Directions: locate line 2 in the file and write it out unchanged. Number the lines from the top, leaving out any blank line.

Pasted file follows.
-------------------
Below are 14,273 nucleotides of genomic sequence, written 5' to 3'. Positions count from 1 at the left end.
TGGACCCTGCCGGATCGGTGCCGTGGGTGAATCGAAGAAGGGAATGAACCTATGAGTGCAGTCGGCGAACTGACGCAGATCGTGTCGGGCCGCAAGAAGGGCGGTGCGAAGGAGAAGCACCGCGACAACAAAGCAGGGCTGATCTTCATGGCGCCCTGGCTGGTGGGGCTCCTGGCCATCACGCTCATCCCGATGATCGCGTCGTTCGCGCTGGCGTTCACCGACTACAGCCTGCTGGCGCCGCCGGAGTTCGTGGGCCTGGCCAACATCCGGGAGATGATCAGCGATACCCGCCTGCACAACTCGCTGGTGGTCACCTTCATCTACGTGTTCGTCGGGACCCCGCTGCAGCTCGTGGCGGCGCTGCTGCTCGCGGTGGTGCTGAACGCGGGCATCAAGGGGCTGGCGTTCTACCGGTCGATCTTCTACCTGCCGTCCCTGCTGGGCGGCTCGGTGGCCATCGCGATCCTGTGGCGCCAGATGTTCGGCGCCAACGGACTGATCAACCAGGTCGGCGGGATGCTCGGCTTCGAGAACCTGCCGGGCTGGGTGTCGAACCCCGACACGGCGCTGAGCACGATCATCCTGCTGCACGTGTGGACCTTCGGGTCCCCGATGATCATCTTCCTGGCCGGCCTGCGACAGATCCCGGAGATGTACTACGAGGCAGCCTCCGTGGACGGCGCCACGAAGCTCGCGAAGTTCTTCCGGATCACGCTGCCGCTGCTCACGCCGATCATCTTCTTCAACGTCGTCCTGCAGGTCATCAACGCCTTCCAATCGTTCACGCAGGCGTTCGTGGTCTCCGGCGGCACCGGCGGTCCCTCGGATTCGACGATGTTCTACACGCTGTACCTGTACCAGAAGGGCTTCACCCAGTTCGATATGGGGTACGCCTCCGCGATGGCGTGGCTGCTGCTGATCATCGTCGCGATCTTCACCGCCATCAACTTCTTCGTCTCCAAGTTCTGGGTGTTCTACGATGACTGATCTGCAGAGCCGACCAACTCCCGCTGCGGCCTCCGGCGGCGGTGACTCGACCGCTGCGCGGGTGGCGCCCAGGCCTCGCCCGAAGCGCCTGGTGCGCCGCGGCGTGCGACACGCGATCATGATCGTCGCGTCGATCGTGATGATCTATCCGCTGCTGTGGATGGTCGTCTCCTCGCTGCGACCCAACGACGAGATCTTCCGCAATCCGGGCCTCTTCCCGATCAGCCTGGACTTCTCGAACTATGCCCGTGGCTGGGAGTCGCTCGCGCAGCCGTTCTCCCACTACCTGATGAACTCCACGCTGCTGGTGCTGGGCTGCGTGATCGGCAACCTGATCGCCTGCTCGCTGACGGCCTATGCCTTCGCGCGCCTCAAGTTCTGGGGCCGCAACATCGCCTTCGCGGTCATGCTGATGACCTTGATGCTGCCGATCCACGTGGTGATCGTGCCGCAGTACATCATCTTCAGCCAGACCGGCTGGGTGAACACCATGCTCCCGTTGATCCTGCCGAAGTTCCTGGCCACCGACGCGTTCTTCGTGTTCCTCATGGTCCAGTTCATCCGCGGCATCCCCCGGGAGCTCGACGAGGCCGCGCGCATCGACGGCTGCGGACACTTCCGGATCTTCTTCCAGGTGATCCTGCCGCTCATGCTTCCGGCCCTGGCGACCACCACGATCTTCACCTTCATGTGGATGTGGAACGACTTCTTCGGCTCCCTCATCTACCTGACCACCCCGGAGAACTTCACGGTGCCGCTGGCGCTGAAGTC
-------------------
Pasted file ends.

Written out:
TGGACCCTGCCGGATCGGTGCCGTGGGTGAATCGAAGAAGGGAATGAACCTATGAGTGCAGTCGGCGAACTGACGCAGATCGTGTCGGGCCGCAAGAAGGGCGGTGCGAAGGAGAAGCACCGCGACAACAAAGCAGGGCTGATCTTCATGGCGCCCTGGCTGGTGGGGCTCCTGGCCATCACGCTCATCCCGATGATCGCGTCGTTCGCGCTGGCGTTCACCGACTACAGCCTGCTGGCGCCGCCGGAGTTCGTGGGCCTGGCCAACATCCGGGAGATGATCAGCGATACCCGCCTGCACAACTCGCTGGTGGTCACCTTCATCTACGTGTTCGTCGGGACCCCGCTGCAGCTCGTGGCGGCGCTGCTGCTCGCGGTGGTGCTGAACGCGGGCATCAAGGGGCTGGCGTTCTACCGGTCGATCTTCTACCTGCCGTCCCTGCTGGGCGGCTCGGTGGCCATCGCGATCCTGTGGCGCCAGATGTTCGGCGCCAACGGACTGATCAACCAGGTCGGCGGGATGCTCGGCTTCGAGAACCTGCCGGGCTGGGTGTCGAACCCCGACACGGCGCTGAGCACGATCATCCTGCTGCACGTGTGGACCTTCGGGTCCCCGATGATCATCTTCCTGGCCGGCCTGCGACAGATCCCGGAGATGTACTACGAGGCAGCCTCCGTGGACGGCGCCACGAAGCTCGCGAAGTTCTTCCGGATCACGCTGCCGCTGCTCACGCCGATCATCTTCTTCAACGTCGTCCTGCAGGTCATCAACGCCTTCCAATCGTTCACGCAGGCGTTCGTGGTCTCCGGCGGCACCGGCGGTCCCTCGGATTCGACGATGTTCTACACGCTGTACCTGTACCAGAAGGGCTTCACCCAGTTCGATATGGGGTACGCCTCCGCGATGGCGTGGCTGCTGCTGATCATCGTCGCGATCTTCACCGCCATCAACTTCTTCGTCTCCAAGTTCTGGGTGTTCTACGATGACTGATCTGCAGAGCCGACCAACTCCCGCTGCGGCCTCCGGCGGCGGTGACTCGACCGCTGCGCGGGTGGCGCCCAGGCCTCGCCCGAAGCGCCTGGTGCGCCGCGGCGTGCGACACGCGATCATGATCGTCGCGTCGATCGTGATGATCTATCCGCTGCTGTGGATGGTCGTCTCCTCGCTGCGACCCAACGACGAGATCTTCCGCAATCCGGGCCTCTTCCCGATCAGCCTGGACTTCTCGAACTATGCCCGTGGCTGGGAGTCGCTCGCGCAGCCGTTCTCCCACTACCTGATGAACTCCACGCTGCTGGTGCTGGGCTGCGTGATCGGCAACCTGATCGCCTGCTCGCTGACGGCCTATGCCTTCGCGCGCCTCAAGTTCTGGGGCCGCAACATCGCCTTCGCGGTCATGCTGATGACCTTGATGCTGCCGATCCACGTGGTGATCGTGCCGCAGTACATCATCTTCAGCCAGACCGGCTGGGTGAACACCATGCTCCCGTTGATCCTGCCGAAGTTCCTGGCCACCGACGCGTTCTTCGTGTTCCTCATGGTCCAGTTCATCCGCGGCATCCCCCGGGAGCTCGACGAGGCCGCGCGCATCGACGGCTGCGGACACTTCCGGATCTTCTTCCAGGTGATCCTGCCGCTCATGCTTCCGGCCCTGGCGACCACCACGATCTTCACCTTCATGTGGATGTGGAACGACTTCTTCGGCTCCCTCATCTACCTGACCACCCCGGAGAACTTCACGGTGCCGCTGGCGCTGAAGTC